continued “From my professional perspective in an area that has a strong agricultural presence, farming has evolved and modernized since the 1970s, but the (agricultural) assessment system has not,” Flansberg said in a statement. “It is not reflective of what’s happening in the fields today and no longer is a reasonable and consistent system.”
Ammerman stressed the Farm Bureau isn’t advocating for farmers to pay lower taxes, but are seeking to minimize future tax increases.
“We think it is a matter of fairness to the farmer that pays more than their fair share in services,” Ammerman said. “It is going to get to the point where some farmers simply can’t stay on their land.”
Agricultural assessments are calculated through a formula accounting for the quality of the soil and national production value statistics. There are two main soil type categories, mineral soil and organic soil, with 20 classifications total. There is also a category for aquaculture and farm woodland.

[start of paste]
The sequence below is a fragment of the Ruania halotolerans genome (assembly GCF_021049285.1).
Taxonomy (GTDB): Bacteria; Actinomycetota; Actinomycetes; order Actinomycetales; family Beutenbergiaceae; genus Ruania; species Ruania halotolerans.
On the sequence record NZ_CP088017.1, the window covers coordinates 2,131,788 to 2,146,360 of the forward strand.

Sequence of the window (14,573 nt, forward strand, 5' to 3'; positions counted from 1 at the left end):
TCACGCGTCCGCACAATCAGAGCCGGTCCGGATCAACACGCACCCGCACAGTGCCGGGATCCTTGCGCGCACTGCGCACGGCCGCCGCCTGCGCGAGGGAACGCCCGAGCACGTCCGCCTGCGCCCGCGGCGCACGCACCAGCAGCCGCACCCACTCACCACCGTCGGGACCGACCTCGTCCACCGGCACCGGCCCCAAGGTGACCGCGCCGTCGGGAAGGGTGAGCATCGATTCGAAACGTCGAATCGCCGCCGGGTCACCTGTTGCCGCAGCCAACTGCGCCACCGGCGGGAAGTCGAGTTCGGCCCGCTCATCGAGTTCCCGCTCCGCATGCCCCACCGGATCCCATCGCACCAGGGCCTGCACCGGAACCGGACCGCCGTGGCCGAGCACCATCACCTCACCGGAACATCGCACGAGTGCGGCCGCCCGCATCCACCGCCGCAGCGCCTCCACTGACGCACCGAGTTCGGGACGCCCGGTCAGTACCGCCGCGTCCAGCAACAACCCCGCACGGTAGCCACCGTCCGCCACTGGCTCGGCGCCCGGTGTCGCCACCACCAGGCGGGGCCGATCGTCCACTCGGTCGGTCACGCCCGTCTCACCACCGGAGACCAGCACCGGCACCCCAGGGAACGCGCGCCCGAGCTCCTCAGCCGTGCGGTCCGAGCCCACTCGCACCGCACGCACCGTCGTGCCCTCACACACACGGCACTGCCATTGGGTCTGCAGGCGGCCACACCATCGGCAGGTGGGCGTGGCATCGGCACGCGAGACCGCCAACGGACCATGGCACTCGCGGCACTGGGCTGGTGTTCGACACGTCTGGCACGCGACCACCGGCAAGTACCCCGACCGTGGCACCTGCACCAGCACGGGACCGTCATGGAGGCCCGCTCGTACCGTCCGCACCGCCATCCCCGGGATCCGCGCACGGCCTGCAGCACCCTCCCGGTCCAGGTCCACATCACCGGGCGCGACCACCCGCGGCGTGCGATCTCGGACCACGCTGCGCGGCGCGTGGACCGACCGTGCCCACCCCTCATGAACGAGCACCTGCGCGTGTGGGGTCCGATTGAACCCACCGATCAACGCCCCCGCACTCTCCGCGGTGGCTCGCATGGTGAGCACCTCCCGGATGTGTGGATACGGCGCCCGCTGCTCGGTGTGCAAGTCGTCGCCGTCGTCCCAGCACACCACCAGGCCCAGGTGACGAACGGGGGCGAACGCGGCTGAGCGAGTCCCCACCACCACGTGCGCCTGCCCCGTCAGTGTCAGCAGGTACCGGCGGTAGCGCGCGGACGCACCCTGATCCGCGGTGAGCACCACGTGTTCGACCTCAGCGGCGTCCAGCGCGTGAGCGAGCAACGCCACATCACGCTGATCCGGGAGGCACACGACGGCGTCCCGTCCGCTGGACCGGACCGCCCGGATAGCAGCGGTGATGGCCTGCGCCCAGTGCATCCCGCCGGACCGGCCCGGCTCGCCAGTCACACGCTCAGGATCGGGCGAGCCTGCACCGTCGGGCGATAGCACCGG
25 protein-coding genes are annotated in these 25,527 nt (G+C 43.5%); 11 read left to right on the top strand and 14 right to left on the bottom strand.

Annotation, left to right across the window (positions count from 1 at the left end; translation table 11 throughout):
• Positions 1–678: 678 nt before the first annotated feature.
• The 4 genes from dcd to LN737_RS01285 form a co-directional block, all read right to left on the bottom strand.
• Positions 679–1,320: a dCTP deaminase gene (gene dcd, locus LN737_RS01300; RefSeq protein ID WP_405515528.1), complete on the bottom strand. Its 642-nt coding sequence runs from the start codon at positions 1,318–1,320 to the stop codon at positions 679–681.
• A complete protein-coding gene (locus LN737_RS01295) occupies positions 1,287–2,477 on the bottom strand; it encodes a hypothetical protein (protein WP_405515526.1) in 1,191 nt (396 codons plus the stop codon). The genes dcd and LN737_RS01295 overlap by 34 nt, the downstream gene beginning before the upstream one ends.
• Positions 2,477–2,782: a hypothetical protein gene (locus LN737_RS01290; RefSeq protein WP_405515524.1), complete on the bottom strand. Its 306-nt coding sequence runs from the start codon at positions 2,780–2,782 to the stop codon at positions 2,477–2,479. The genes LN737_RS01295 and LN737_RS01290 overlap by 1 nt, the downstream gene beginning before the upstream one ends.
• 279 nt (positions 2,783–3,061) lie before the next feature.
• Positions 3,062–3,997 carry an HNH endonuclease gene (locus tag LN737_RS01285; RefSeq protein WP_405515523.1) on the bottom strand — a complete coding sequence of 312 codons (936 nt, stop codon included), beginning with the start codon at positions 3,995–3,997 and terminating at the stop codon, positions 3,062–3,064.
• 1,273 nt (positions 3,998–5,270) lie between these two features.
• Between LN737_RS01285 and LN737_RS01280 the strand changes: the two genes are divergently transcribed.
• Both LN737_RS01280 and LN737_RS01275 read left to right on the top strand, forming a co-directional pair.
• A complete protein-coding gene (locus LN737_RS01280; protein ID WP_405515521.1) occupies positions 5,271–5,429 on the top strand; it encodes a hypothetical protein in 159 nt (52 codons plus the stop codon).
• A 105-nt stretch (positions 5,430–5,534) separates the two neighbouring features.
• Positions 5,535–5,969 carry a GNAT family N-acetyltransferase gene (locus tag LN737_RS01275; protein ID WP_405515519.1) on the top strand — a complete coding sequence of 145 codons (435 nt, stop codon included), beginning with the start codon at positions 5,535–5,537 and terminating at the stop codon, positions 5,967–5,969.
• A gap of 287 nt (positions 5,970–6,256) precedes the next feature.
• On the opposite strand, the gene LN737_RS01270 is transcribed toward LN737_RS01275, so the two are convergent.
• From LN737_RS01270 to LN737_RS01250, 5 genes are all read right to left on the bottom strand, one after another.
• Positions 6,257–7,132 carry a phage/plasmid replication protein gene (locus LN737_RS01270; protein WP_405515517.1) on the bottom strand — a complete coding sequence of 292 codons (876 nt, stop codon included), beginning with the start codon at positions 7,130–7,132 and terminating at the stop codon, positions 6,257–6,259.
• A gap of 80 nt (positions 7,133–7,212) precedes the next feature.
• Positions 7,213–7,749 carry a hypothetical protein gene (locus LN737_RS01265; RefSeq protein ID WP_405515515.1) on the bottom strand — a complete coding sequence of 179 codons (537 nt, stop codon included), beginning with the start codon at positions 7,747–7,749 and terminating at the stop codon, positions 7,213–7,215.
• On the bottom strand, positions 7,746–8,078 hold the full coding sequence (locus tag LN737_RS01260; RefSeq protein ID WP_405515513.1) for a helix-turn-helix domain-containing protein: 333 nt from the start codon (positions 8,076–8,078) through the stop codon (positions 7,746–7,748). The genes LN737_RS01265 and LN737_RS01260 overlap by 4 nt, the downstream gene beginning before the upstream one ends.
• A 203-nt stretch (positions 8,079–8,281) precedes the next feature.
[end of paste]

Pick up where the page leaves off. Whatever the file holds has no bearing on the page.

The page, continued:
This formula is what the Farm Bureau claims is leading to a rapid increase in agricultural assessments.
“Your average homeowner’s property taxes is not jumping 10 percent each year, it is for our farms,” Ammerman said.
Brian Wilson, owner of Wilson Farms in Knox, was more concerned about the state’s high taxes and pushed for a broader reform beyond a cap.
“They should lower the taxes first,” Wilson said. “The assessments definitely increase over time, and as your assessment goes up, your tax bill goes up.”
Wilson founded his farm with his father a decade ago and started off producing hay, but has expanded to vegetables and beef. His farm is around 400 acres and revenue is getting better each year as the soil improves.
For him, farming is a passion, but he “wouldn’t suggest anybody do it.”
Randy Grippin, owner Mountain Winds Farm in Berne, had a similar sentiment.